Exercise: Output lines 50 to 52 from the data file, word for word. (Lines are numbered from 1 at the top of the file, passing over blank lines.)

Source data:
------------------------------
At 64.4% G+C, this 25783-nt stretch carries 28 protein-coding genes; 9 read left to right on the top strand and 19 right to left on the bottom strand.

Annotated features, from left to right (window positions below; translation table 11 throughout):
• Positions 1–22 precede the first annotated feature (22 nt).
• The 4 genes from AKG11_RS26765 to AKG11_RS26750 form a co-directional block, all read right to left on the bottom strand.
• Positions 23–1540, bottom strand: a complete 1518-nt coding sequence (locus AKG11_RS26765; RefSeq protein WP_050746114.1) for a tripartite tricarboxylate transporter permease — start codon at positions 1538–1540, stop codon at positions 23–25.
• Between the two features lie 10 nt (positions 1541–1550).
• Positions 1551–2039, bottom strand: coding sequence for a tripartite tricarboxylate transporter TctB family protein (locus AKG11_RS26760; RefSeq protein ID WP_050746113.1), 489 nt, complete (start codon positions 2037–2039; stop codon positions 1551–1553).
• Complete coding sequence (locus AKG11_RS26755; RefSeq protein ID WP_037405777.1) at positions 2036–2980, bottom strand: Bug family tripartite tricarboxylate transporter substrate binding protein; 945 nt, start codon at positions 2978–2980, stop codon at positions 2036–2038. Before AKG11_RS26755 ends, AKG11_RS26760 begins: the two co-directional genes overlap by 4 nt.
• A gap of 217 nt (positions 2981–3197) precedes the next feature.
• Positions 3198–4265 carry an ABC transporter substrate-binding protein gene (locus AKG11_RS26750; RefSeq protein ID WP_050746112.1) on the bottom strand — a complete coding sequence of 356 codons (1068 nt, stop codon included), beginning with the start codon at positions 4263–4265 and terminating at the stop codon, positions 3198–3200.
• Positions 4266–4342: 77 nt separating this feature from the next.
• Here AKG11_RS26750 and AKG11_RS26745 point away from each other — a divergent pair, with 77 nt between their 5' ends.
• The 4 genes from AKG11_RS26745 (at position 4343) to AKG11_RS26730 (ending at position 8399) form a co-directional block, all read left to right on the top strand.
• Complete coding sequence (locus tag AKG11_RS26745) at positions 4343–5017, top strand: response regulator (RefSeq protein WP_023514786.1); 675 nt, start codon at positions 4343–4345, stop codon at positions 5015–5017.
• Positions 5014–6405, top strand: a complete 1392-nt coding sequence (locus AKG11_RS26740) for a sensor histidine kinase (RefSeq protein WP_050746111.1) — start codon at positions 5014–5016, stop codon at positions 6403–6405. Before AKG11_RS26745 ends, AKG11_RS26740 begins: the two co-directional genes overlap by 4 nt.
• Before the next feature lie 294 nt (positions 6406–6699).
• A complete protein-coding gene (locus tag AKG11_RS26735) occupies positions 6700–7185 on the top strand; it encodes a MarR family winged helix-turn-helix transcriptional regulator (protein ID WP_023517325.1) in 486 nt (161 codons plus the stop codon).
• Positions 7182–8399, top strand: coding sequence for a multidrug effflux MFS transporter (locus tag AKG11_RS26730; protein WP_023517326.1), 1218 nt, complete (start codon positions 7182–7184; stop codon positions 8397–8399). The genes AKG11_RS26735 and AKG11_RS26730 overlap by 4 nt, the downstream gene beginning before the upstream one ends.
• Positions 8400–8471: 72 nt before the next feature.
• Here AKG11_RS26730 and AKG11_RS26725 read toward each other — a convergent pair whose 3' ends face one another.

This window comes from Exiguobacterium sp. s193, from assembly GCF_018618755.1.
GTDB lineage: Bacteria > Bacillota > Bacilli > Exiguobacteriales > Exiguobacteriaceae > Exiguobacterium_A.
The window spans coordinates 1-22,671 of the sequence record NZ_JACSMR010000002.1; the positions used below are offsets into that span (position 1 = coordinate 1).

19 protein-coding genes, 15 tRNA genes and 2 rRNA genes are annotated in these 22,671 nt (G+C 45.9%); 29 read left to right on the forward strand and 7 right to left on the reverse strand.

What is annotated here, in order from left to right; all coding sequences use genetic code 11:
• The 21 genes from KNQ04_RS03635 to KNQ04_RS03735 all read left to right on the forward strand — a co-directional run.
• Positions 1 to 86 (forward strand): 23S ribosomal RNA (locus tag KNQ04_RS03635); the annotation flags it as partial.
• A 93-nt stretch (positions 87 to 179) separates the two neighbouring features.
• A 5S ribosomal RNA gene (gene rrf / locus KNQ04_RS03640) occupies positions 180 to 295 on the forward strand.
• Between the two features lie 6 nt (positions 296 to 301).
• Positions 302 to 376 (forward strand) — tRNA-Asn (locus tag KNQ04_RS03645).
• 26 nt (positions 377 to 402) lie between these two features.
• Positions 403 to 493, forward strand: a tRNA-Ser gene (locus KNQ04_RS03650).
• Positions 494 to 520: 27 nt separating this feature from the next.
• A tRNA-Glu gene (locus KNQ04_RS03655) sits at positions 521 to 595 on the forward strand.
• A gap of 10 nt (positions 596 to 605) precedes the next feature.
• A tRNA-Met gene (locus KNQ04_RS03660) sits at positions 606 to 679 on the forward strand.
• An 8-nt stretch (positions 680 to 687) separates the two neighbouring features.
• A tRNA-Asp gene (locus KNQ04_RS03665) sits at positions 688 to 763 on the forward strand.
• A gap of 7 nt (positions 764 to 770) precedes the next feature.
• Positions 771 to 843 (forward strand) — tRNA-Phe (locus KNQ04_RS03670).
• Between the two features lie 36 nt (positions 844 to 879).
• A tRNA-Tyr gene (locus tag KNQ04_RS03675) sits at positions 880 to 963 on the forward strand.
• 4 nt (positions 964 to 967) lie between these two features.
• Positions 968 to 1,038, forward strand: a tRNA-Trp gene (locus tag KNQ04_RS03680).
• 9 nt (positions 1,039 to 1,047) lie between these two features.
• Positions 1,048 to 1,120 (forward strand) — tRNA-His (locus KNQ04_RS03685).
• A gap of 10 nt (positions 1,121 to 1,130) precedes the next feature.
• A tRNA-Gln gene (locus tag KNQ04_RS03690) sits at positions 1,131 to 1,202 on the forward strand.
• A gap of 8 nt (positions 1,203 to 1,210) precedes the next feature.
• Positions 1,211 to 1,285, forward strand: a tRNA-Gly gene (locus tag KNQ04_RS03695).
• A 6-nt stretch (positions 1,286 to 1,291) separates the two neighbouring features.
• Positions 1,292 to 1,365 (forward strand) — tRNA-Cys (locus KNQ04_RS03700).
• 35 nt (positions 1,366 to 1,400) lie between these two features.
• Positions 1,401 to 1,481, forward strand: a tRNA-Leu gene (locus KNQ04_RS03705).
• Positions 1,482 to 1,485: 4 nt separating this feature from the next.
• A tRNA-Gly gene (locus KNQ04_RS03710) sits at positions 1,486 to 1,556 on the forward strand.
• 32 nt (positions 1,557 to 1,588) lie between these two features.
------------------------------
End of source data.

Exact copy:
• A gap of 8 nt (positions 1,203 to 1,210) precedes the next feature.
• Positions 1,211 to 1,285, forward strand: a tRNA-Gly gene (locus tag KNQ04_RS03695).
• A 6-nt stretch (positions 1,286 to 1,291) separates the two neighbouring features.